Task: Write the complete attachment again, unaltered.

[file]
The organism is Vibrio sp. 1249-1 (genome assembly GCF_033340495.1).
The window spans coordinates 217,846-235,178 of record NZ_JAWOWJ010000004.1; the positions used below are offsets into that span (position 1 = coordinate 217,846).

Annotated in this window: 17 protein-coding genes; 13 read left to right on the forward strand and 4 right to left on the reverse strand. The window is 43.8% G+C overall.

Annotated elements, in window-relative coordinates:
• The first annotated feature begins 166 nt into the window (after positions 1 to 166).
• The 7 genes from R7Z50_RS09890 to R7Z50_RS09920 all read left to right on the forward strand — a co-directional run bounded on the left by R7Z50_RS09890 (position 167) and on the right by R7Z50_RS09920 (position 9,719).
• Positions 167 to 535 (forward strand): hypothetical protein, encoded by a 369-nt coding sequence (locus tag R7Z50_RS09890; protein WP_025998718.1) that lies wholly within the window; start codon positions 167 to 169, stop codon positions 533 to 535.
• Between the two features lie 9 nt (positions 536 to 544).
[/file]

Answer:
The organism is Vibrio sp. 1249-1 (genome assembly GCF_033340495.1).
The window spans coordinates 217,846-235,178 of record NZ_JAWOWJ010000004.1; the positions used below are offsets into that span (position 1 = coordinate 217,846).

Annotated in this window: 17 protein-coding genes; 13 read left to right on the forward strand and 4 right to left on the reverse strand. The window is 43.8% G+C overall.

Annotated elements, in window-relative coordinates:
• The first annotated feature begins 166 nt into the window (after positions 1 to 166).
• The 7 genes from R7Z50_RS09890 to R7Z50_RS09920 all read left to right on the forward strand — a co-directional run bounded on the left by R7Z50_RS09890 (position 167) and on the right by R7Z50_RS09920 (position 9,719).
• Positions 167 to 535 (forward strand): hypothetical protein, encoded by a 369-nt coding sequence (locus tag R7Z50_RS09890; protein WP_025998718.1) that lies wholly within the window; start codon positions 167 to 169, stop codon positions 533 to 535.
• Between the two features lie 9 nt (positions 536 to 544).